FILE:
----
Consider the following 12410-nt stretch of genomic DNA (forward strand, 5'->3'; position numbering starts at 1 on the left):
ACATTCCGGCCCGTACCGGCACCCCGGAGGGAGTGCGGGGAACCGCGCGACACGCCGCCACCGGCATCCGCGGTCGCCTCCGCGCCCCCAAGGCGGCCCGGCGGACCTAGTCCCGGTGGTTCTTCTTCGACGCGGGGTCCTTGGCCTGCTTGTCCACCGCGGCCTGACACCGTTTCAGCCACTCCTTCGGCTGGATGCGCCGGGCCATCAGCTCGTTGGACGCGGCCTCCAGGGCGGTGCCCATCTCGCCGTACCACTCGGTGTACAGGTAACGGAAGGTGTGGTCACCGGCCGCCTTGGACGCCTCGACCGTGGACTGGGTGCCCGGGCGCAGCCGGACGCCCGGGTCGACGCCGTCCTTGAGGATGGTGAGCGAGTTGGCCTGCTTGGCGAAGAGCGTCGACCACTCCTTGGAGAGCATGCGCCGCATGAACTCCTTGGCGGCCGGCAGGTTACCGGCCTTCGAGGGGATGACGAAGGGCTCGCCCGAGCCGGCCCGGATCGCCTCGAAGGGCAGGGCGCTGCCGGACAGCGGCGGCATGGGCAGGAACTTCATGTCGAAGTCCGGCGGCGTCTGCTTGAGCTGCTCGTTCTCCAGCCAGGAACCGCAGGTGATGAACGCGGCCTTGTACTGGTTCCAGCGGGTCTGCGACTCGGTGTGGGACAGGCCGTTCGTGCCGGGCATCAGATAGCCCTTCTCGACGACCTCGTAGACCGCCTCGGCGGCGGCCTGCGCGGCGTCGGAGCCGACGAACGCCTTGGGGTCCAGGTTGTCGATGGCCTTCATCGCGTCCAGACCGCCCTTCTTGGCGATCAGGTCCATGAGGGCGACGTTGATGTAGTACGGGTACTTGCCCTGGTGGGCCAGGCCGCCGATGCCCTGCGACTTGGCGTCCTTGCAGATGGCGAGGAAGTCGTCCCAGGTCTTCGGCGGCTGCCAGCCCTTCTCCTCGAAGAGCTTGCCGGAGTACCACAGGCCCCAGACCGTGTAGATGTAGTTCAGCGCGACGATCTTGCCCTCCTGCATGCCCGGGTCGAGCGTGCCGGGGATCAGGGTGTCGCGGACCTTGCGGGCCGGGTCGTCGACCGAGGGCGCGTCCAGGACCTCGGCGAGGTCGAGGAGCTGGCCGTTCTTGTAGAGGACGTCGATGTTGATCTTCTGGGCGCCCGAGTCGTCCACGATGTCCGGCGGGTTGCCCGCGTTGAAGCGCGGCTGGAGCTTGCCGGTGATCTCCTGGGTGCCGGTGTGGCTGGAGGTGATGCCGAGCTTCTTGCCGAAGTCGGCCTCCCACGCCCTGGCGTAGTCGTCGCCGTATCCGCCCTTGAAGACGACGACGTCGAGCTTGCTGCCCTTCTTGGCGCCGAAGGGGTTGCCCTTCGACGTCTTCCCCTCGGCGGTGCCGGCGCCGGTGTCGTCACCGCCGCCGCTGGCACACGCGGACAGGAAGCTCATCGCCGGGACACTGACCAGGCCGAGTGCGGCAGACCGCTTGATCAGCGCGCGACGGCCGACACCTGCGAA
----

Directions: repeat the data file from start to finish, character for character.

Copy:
Consider the following 12410-nt stretch of genomic DNA (forward strand, 5'->3'; position numbering starts at 1 on the left):
ACATTCCGGCCCGTACCGGCACCCCGGAGGGAGTGCGGGGAACCGCGCGACACGCCGCCACCGGCATCCGCGGTCGCCTCCGCGCCCCCAAGGCGGCCCGGCGGACCTAGTCCCGGTGGTTCTTCTTCGACGCGGGGTCCTTGGCCTGCTTGTCCACCGCGGCCTGACACCGTTTCAGCCACTCCTTCGGCTGGATGCGCCGGGCCATCAGCTCGTTGGACGCGGCCTCCAGGGCGGTGCCCATCTCGCCGTACCACTCGGTGTACAGGTAACGGAAGGTGTGGTCACCGGCCGCCTTGGACGCCTCGACCGTGGACTGGGTGCCCGGGCGCAGCCGGACGCCCGGGTCGACGCCGTCCTTGAGGATGGTGAGCGAGTTGGCCTGCTTGGCGAAGAGCGTCGACCACTCCTTGGAGAGCATGCGCCGCATGAACTCCTTGGCGGCCGGCAGGTTACCGGCCTTCGAGGGGATGACGAAGGGCTCGCCCGAGCCGGCCCGGATCGCCTCGAAGGGCAGGGCGCTGCCGGACAGCGGCGGCATGGGCAGGAACTTCATGTCGAAGTCCGGCGGCGTCTGCTTGAGCTGCTCGTTCTCCAGCCAGGAACCGCAGGTGATGAACGCGGCCTTGTACTGGTTCCAGCGGGTCTGCGACTCGGTGTGGGACAGGCCGTTCGTGCCGGGCATCAGATAGCCCTTCTCGACGACCTCGTAGACCGCCTCGGCGGCGGCCTGCGCGGCGTCGGAGCCGACGAACGCCTTGGGGTCCAGGTTGTCGATGGCCTTCATCGCGTCCAGACCGCCCTTCTTGGCGATCAGGTCCATGAGGGCGACGTTGATGTAGTACGGGTACTTGCCCTGGTGGGCCAGGCCGCCGATGCCCTGCGACTTGGCGTCCTTGCAGATGGCGAGGAAGTCGTCCCAGGTCTTCGGCGGCTGCCAGCCCTTCTCCTCGAAGAGCTTGCCGGAGTACCACAGGCCCCAGACCGTGTAGATGTAGTTCAGCGCGACGATCTTGCCCTCCTGCATGCCCGGGTCGAGCGTGCCGGGGATCAGGGTGTCGCGGACCTTGCGGGCCGGGTCGTCGACCGAGGGCGCGTCCAGGACCTCGGCGAGGTCGAGGAGCTGGCCGTTCTTGTAGAGGACGTCGATGTTGATCTTCTGGGCGCCCGAGTCGTCCACGATGTCCGGCGGGTTGCCCGCGTTGAAGCGCGGCTGGAGCTTGCCGGTGATCTCCTGGGTGCCGGTGTGGCTGGAGGTGATGCCGAGCTTCTTGCCGAAGTCGGCCTCCCACGCCCTGGCGTAGTCGTCGCCGTATCCGCCCTTGAAGACGACGACGTCGAGCTTGCTGCCCTTCTTGGCGCCGAAGGGGTTGCCCTTCGACGTCTTCCCCTCGGCGGTGCCGGCGCCGGTGTCGTCACCGCCGCCGCTGGCACACGCGGACAGGAAGCTCATCGCCGGGACACTGACCAGGCCGAGTGCGGCAGACCGCTTGATCAGCGCGCGACGGCCGACACCTGCGAA